Moffat County College Board prepares to ask voters in November for property tax increase |

Moffat County College Board prepares to ask voters in November for property tax increase

Renderings from Design West Architects depicting the conceptual designs for 100-bed student housing, common area and cafeteria proposed for Colorado Northwestern Community College in Craig.
Design West/Courtesy |

What will it cost?

Mill levies are the dollar amounts applied to the assessed value of a property to calculate the taxes due for that property. One mill is equal to $1 of property tax for every $1000 in assessed value. In Colorado a tax rate (7.2 percent for residental and 29 percent for all other property) determines the portion of a property’s value that will be assess.

If you own residential property in Craig valued at $200,000 and were to add one mill to the current mill levy it would add $14.40 to your property tax bill. If you owned commercial property in Craig valued at $200,000 and were to add one mill to the current levy it would add $58 to your property tax bill per year.

To calculate property tax:

1. multiply the value of the land owned by the tax rate – 7.2% for residential or 29% for commercial, industrial, agricultural and vacant property – to determined the assessed value.

2. Next multiply the assessed value by the mill levy. For example, the owner of residental property valued at $100,000 subject to 62.161 mills would pay about $447 in property taxes.

In 2016 Moffat County levied between about 56 to just over 89 mills depending on the taxing area.

Tax area maps and levy tables are available from the Moffat County Assessor’s office.

The board for Colorado Northwestern Community College has decided to ask voters this November to support the development of on-campus student housing in Craig with an as yet undetermined property-tax increase.

“This is our opportunity to grow and fulfill the potential that was the intent of this property and this building. I think now is the time,” said Moffat County Affiliated Junior College District board member Lois Wymore.

At a special meeting on Tuesday, the board hired Denver-based legal firm Butler Snow to prepare the ballot question.

“Butler Snow is a Tabor (Tax Payer Bill of Rights) and state legislature expert in the field,” Wymore said.

The board will pay $75 per hour for the firm’s legal services, she said.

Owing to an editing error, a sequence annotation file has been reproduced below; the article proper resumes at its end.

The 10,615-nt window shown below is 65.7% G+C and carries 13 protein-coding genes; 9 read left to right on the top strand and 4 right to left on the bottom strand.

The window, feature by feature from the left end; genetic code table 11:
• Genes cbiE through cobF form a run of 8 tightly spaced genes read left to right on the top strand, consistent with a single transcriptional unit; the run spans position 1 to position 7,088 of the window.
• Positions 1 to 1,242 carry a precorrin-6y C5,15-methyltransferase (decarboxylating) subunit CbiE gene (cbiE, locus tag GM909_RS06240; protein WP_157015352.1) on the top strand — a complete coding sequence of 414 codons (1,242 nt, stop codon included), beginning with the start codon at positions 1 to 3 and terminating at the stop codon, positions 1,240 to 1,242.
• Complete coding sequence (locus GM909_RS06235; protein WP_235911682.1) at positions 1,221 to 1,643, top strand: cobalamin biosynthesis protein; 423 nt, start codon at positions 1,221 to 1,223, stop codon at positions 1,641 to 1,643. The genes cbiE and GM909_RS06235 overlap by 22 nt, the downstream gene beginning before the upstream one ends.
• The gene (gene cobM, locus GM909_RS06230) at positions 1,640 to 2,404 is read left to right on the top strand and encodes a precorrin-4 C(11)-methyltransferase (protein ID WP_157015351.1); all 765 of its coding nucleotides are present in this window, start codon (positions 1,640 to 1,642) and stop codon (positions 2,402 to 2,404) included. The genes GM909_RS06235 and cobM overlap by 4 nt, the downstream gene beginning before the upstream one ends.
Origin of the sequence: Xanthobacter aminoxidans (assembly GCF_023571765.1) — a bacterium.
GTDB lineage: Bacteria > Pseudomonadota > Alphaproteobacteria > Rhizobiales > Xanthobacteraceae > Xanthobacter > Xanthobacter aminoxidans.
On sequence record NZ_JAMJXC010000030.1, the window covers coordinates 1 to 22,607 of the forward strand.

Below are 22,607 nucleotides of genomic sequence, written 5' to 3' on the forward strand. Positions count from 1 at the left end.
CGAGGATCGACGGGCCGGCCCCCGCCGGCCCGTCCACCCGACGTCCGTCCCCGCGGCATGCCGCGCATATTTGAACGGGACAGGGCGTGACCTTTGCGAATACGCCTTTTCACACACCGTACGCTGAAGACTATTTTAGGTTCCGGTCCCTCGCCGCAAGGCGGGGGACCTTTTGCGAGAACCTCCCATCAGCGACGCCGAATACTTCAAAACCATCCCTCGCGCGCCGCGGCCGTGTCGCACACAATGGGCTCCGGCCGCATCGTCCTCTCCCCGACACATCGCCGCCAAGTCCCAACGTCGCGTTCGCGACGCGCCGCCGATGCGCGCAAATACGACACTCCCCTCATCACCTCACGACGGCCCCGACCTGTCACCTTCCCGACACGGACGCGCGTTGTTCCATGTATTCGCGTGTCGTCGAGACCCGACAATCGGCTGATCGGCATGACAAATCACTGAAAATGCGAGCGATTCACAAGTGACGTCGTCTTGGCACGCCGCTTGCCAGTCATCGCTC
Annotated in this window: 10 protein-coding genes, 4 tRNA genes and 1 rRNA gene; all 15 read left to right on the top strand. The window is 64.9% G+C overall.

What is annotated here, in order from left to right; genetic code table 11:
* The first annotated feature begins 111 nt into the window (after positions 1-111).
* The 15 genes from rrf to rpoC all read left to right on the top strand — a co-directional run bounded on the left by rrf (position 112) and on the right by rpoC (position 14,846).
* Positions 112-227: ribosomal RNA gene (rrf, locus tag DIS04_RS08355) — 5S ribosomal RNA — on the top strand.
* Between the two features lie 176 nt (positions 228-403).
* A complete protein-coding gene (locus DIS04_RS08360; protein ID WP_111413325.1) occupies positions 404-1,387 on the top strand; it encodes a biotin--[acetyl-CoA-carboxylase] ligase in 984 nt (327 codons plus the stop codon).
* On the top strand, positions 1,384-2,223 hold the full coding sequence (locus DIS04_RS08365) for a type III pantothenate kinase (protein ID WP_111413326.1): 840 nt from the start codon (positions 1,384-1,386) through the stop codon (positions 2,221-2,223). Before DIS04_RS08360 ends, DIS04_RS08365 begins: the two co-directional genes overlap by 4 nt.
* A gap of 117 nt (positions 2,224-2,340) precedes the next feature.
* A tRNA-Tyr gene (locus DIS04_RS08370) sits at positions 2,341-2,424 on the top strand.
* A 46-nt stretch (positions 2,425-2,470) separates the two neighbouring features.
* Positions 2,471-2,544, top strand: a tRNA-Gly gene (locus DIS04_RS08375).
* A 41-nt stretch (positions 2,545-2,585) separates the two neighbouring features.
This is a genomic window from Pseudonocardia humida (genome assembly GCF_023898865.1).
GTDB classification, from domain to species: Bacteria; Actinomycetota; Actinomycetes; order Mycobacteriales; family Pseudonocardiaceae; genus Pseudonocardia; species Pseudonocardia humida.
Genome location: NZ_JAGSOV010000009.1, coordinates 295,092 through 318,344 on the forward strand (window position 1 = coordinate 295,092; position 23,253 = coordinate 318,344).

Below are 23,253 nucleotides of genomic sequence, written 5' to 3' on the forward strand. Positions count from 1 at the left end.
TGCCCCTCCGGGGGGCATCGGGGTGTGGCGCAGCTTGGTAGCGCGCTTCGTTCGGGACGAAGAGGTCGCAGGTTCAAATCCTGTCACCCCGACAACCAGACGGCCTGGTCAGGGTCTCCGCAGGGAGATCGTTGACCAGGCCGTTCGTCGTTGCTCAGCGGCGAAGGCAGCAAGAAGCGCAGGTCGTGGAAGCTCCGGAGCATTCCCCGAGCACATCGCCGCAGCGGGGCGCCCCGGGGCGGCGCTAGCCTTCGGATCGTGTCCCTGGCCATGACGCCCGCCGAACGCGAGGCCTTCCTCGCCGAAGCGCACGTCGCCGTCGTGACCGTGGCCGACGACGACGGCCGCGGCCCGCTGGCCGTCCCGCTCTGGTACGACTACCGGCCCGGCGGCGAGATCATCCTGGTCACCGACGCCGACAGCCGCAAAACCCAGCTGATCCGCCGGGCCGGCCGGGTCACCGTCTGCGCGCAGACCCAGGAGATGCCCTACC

The college currently raises about $1.2 million in revenue from a levy of three mills first approved by voters in 1999 and extended in 2009 by 68 percent of voters.

The primary purpose of any mill levy increase would be to build a 100-bed facility with a common area and cafeteria estimated to cost $17 million to $19 million, depending on the final design options selected. The structure would allow for expansion at a later date.

Funds generated from a mill levy increase could also be spent to support: tuition assistance for residents of Moffat County, provide supplemental funding for operating costs of current and future programs, to erect or renovate existing facilities, provide capitol funding for technology enhancement and supplemental equipment, and provide for the operating costs of facilities owned by the board.

“As a result of our current programs and beginning athletics at the Craig campus, we have already demonstrated a clear need for student housing, which we have tried to meet through leasing arrangements with local apartment buildings,” said board member Zack Allen.

Demand for student housing is expected to increase as the college continues to develop new programs and recruit outside of the region, but recent economic conditions leave the college few options to generate the funds needed to build.

“We are not able to do this without the support of the community,” said board member Jennifer Riley.

The ballot question will specify the amount of the mill levy increase sought and is expected to be presented for approval at the board meeting on Aug. 21 — the first day of classes for CNCC’s fall semester.

Craig resident Dave DeRose has been active on the housing committee and was present to speak in support of the college board’s intention to ask voters for a mill levy increase,

“You are going to grow an economic driver. The money you get will be put back into the community,” he said. “I personally would vote for this far faster than a sales tax increase.”

Contact Sasha Nelson at 970-875-1794 or

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